You will firstly evaluate the seagrasses and other flora and fauna. This is to categorise photos and data sheets for future reference in order to prepare field guides.

In the late afternoon, you will take beach observations along the coastline. This is to observe sea turtles, nests and identify threats. Identification and long-term monitoring of bird species in the lagoon, their feeding and breeding patterns.

Night:

After dinner, you will help with data input and discuss your findings. The input of data helps to understand how research helps conservation efforts.

First, you will start by doing beach observations. The purpose of this is to patrol and assess situations that need attention and identify threats, if there are any. Identification and long-term monitoring of bird species in the lagoon and their feeding and breeding patterns helps us identify signs of change and evaluate the threats they pose.

After breakfast, for the rest of the morning, you will participate in a beach clean-up. In the afternoon, you will be sorting the photos from the field visits and, in the late afternoon, observing along the coastline for sea turtles, nests, and threat identification.

In the evening, we will record the data and discuss the findings of the day.

This morning, you can participate in dolphin and whale watching. We will head out by boat and identify species, observe them, and record their behaviours.

After lunch, you will be species mapping, identifying species, their locations, and mapping them.

After dinner, you will help with data input and discuss your findings. The input of data helps to understand how research helps conservation efforts.

This morning, you will be taking beach observations along the coastline and taking a 15-minute video of birds. After breakfast, you will then sort photos and information, cataloguing the photos and data sheets for future reference in order to prepare field guides.

In the afternoon, you will be species mapping, identifying species, their locations, and mapping them.

In the evening, you will take beach observations along the coastline. This is to observe sea turtles and nests and identify threats. Identification and long-term monitoring of bird species in the lagoon, their feeding, and breeding patterns.

After dinner, you will help with data input and discuss your findings. The input of data helps to understand how research helps conservation efforts.

This morning, you will be taking observations in the mangroves in canoes. This is to monitor the water quality and observe the mangrove ecosystem. This data will then be sorted and recorded for future reference.

In the afternoon, you will participate in a weekly summarisation of the data collected and discuss the findings.

The first thing you will do is participate in beach observations. Later in the morning, you will be monitoring marine debris in the lagoon. This is conducted every two weeks, alternatively on both sea and lagoon beaches. Measuring the accumulation of marine debris over a two-week period helps us understand factors contributing to increased or decreased marine debris.

After lunch, you will be sorting the photos and information and filing this for future reference. Later in the afternoon, you will take observations along the coastline of sea turtles and their nests and identify threats.

After dinner, you will help with data input and discuss your findings. The input of data helps to understand how research helps conservation efforts.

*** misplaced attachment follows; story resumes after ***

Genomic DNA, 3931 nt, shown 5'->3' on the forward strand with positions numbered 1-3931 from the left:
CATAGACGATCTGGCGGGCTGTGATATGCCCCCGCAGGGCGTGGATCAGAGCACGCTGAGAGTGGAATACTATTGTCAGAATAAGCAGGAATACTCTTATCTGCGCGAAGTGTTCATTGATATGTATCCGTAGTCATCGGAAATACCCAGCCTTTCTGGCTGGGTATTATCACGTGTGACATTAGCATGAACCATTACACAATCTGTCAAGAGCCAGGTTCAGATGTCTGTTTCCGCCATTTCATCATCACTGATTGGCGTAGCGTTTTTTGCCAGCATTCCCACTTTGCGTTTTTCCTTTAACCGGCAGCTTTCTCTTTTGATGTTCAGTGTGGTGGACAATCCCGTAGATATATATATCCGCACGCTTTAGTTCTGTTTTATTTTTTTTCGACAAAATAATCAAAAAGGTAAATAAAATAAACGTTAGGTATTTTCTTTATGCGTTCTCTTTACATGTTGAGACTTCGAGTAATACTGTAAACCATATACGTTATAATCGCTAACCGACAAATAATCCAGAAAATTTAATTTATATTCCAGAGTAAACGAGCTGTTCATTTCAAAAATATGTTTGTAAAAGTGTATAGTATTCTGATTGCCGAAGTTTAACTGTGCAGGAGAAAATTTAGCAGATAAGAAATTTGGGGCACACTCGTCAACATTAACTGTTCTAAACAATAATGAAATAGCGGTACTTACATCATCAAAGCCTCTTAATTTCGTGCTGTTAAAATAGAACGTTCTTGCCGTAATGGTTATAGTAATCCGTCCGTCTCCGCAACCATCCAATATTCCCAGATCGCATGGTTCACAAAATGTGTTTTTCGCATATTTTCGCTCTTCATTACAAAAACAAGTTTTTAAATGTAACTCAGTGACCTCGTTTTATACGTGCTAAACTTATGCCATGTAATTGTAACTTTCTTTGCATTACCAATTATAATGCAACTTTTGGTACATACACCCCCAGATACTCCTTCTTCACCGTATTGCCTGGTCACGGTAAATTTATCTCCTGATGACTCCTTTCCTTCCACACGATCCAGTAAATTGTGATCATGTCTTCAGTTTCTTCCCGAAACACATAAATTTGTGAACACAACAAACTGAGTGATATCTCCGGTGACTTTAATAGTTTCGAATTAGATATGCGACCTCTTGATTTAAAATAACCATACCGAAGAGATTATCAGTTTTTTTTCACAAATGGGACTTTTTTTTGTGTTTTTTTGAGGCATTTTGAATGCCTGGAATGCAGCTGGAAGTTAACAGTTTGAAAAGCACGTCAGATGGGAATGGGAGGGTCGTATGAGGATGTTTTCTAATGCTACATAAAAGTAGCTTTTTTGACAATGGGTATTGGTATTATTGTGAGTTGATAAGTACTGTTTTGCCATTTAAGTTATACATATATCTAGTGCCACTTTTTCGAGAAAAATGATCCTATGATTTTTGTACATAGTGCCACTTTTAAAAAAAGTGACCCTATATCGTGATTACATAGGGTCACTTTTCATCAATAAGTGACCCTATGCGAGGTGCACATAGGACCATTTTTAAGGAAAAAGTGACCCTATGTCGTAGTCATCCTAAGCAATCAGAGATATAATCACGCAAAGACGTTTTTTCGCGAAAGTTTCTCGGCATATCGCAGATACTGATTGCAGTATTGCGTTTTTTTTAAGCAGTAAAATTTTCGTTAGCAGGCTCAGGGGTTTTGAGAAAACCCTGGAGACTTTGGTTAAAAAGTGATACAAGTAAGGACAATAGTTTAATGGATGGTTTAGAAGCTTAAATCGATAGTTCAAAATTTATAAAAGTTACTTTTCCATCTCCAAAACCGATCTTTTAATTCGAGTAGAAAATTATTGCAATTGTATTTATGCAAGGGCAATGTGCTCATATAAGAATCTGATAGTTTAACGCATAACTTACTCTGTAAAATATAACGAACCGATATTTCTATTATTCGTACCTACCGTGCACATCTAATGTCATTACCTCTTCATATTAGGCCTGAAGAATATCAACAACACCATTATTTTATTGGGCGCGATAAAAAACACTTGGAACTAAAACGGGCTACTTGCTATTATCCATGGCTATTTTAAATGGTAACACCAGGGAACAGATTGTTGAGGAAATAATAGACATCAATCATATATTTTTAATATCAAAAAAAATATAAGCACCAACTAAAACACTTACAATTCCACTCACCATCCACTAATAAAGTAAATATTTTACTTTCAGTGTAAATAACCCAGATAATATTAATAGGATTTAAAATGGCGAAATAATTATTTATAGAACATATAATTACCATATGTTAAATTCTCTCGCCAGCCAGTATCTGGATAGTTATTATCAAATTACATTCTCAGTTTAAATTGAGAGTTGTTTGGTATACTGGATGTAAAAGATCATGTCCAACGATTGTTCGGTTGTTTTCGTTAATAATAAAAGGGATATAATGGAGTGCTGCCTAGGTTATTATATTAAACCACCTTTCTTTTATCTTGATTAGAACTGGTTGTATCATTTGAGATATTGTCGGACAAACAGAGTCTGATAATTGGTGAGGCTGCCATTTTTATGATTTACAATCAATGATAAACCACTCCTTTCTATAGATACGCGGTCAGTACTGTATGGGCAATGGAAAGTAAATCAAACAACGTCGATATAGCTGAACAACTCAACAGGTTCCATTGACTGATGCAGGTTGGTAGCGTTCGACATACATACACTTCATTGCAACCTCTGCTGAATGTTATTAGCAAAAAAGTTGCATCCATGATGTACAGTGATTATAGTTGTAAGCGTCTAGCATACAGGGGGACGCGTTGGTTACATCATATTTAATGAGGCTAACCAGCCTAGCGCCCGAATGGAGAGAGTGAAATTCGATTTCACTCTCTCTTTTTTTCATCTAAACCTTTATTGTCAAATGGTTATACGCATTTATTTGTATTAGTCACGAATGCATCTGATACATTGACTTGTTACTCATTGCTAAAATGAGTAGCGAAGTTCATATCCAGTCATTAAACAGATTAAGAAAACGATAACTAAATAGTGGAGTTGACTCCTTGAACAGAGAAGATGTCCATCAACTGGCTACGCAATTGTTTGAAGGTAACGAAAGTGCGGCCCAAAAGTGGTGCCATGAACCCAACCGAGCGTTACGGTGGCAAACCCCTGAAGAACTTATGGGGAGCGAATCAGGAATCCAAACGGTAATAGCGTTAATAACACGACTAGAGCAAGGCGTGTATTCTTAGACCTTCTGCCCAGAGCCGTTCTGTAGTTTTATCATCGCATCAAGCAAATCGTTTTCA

This morning, you will start by visiting local fish landing centres. This will contribute to a community survey on large and small-scale fishing.

After lunch, you will be sorting the photos and information and filing this for future reference. Later in the afternoon, you will take observations along the coastline of sea turtles and their nests and identify threats.

After dinner, you will help with data input and discuss your findings. The input of data helps to understand how research helps conservation efforts.

This morning, you can participate in dolphin and whale watching. We will head out by boat and identify species, observe them, and record their behaviours.

After lunch, you will help organise and analyse the data collected, including the videos of birds and recordings of their behaviour.

In the late afternoon, you will be lagoon monitoring by canoe, observing and collecting water samples.

After dinner, you will help with data input and discuss your findings. The input of data helps to understand how research helps conservation efforts.

This morning, you will be taking beach observations along the coastline and taking a 15-minute video of birds. After breakfast, you will then sort photos and information, cataloguing the photos and data sheets for future reference in order to prepare field guides.

In the afternoon, you will be species mapping, identifying species, their locations, and mapping them.

In the evening, you will take beach observations along the coastline. This is to observe sea turtles and nests and identify threats. Identification and long-term monitoring of bird species in the lagoon, their feeding, and breeding patterns.

After dinner, you will help with data input and discuss your findings. The input of data helps to understand how research helps conservation efforts.

This morning, you will take part in seagrass associated fauna and fouling identification and take photographs. You will take observations on marine mammals and sea turtles, seagrass and flora monitoring in the lagoon, seabird observations, and collecting water samples.

In the afternoon, you will participate in a weekly summarisation of the data collected and discuss the findings.

Price Includes

  • Conservation Careers Kick-Starter Course
  • Conservation Training
  • 100% financial protection & Security with TTA
  • Responsible Travel
  • All Meals Whilst on the Program

Price Excludes

  • International flights
  • Travel insurance (mandatory)
  • Optional excursions
  • Sri Lanka Tourism Visa